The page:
I have another theory about why the story of the Lost Airmen of Buchenwald was not generally known until now.  The Allied airmen were rescued from Buchenwald by a Luftwaffe officer.  General Eisenhower was trying to “build another page” about the “brutality of the Germans.”  The last thing that he wanted to tell the “upper strata” reporters was that the German Luftwaffe had done something good.  That would have ruined his efforts to build another page about the brutality of the Germans.

After the war, the American Military Tribunal at Dachau began trials of German war criminals in a building at the Dachau concentration camp complex on November 15, 1945.

At the opening of the trial of the Buchenwald war criminals, the court president, Brig. Gen. Emil Charles Kiel, asked the defense counsel, “How do the accused plead?”

To this, Captain Emmanuel Lewis of the defense counsel replied:

As chief defense counsel, I enter a plea of not guilty for all of the accused. Before we begin, if it please the court, there is a matter of great concern. The accused are charged with victimizing captured and unarmed citizens of the United States, and they seek to defend themselves against this charge. But despite our repeated requests, the prosecution has failed to furnish us with the name or whereabouts of even one single American victim.

Lt. Col. William D. Denson, the chief prosecutor, replied:

We are unfortunately unable to comply. The victims were last seen being carted into the crematories. From there they went up the chimney in smoke, and all the power of the United States and all the documents in Augsburg cannot tell us which way they went. We are sorry that we cannot furnish their whereabouts, but we fail to see that it is material whether one American or fifty thousand were incarcerated in Buchenwald. The crimes of these accused would be just as heinous.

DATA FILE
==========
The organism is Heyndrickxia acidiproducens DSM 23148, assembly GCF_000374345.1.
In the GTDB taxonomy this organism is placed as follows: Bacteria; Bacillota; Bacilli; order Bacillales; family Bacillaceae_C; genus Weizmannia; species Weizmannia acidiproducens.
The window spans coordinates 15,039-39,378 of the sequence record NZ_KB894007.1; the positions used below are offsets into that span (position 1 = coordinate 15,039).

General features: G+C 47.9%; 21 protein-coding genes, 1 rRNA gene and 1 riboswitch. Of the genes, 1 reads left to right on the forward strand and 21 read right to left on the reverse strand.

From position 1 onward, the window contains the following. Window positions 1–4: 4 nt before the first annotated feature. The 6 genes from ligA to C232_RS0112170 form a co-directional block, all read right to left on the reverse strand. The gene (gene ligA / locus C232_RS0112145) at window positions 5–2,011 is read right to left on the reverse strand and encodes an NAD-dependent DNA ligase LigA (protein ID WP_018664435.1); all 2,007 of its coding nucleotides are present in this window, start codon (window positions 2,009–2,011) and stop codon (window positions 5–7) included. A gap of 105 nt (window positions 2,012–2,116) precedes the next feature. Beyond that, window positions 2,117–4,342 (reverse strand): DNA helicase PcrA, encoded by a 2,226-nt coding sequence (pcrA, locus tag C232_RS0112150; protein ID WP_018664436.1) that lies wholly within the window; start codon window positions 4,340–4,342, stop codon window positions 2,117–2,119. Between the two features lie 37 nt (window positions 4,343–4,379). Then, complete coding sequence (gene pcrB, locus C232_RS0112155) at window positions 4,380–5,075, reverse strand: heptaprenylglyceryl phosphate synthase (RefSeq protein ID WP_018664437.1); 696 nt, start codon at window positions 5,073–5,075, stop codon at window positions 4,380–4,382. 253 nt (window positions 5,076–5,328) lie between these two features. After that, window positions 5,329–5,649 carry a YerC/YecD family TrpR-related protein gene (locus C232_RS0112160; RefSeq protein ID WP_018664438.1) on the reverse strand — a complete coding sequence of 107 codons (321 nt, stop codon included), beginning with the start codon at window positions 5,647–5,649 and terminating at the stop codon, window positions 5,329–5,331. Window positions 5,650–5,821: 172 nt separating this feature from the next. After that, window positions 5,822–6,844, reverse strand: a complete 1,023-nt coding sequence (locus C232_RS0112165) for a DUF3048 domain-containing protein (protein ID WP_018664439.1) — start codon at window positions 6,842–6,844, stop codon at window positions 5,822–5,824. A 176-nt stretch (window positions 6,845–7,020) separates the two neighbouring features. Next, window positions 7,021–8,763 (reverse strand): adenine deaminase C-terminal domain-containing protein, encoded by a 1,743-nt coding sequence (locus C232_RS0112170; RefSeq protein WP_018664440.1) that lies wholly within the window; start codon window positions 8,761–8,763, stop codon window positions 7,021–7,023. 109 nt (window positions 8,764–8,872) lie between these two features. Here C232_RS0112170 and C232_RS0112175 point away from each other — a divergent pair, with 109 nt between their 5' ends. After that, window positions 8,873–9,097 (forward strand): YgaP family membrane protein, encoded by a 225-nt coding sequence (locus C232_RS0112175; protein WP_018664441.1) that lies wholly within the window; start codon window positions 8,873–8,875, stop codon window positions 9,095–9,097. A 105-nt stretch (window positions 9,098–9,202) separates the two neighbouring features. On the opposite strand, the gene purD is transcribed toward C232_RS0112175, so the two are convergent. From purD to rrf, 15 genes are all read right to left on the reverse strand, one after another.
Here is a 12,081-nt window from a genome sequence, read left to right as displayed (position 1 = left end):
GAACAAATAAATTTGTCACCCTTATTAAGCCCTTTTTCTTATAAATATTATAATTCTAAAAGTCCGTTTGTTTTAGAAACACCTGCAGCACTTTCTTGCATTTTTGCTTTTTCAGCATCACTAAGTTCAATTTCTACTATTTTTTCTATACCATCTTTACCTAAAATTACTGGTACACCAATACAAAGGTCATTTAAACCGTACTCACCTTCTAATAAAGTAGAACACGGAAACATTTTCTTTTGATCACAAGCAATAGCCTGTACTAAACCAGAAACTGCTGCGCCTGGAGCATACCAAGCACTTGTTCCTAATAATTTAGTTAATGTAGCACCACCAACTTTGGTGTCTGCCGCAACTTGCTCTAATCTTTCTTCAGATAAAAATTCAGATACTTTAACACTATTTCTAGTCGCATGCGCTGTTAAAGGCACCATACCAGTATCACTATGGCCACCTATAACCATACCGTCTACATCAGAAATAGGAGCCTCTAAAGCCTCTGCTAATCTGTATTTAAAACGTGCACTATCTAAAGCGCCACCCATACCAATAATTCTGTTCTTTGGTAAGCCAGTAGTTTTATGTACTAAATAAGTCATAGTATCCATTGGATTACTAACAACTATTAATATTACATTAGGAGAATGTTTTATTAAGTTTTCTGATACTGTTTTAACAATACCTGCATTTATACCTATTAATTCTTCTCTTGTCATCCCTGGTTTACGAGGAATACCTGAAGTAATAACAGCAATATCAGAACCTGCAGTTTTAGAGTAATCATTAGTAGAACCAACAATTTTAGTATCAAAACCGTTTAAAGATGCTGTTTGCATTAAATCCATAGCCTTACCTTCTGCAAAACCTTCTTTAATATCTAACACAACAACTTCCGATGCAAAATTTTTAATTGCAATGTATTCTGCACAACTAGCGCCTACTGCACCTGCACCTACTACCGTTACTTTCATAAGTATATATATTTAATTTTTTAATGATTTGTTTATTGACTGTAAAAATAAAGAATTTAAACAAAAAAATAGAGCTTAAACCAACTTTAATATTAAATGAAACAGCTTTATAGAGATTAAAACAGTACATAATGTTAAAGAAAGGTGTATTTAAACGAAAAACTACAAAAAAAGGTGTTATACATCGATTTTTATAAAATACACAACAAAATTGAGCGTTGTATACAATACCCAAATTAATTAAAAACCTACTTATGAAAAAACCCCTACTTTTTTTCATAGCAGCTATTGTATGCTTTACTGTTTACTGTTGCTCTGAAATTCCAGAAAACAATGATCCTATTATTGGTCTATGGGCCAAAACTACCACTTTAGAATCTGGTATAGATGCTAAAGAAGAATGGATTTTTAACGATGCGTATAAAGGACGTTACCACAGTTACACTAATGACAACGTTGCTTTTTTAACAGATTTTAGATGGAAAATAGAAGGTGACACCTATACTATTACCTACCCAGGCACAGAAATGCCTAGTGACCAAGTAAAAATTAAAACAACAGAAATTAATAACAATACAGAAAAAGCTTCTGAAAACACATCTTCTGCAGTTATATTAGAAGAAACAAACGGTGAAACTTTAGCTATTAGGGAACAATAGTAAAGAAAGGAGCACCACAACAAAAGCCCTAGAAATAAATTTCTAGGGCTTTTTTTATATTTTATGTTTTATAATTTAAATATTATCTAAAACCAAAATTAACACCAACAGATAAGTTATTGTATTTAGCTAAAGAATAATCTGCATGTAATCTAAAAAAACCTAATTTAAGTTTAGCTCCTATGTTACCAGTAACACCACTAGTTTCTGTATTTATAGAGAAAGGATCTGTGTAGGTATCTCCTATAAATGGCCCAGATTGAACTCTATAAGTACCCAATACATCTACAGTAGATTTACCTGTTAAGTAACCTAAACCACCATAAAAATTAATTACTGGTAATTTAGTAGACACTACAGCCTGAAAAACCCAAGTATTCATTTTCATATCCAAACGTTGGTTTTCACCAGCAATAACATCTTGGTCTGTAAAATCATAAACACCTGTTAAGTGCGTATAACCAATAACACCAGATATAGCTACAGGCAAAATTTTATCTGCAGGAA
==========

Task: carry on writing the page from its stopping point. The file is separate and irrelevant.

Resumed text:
The American prisoners at Buchenwald were members of a group of American Air Force pilots, who had allegedly been supplying the French resistance; they were captured after being shot down in France.

Buchenwald was one of the main camps for French resistance fighters, and the American pilots had been lumped in with captured French civilians who were fighting as insurgents.

According to the Geneva Convention of 1929, it was a war crime to aid insurgents in a country that had signed an Armistice and promised to stop fighting. Technically, these pilots had violated the Geneva Convention by helping insurgents that were illegal combatants who had continued to fight after their country had surrendered.

The defense motion to have the prosecution furnish the names of the Americans killed at Buchenwald was denied.

So this proves that the Allies lied about the fate of the “Lost Airmen” and claimed that they had been killed. But why?  The truth is that the Americans were desperate for war crimes, with which that they could charge the Germans.

According to the Huffington Post article:

“But now, at long last, history has been corrected with a moving documentary…”

I’m not sure that this moving documentary is correcting history, but it is at least putting it out there, so that somebody can correct it.

I previously blogged about Joe Moser, one of the Lost Airman in this post. Now Joe’s book is out and you can read about it on this website.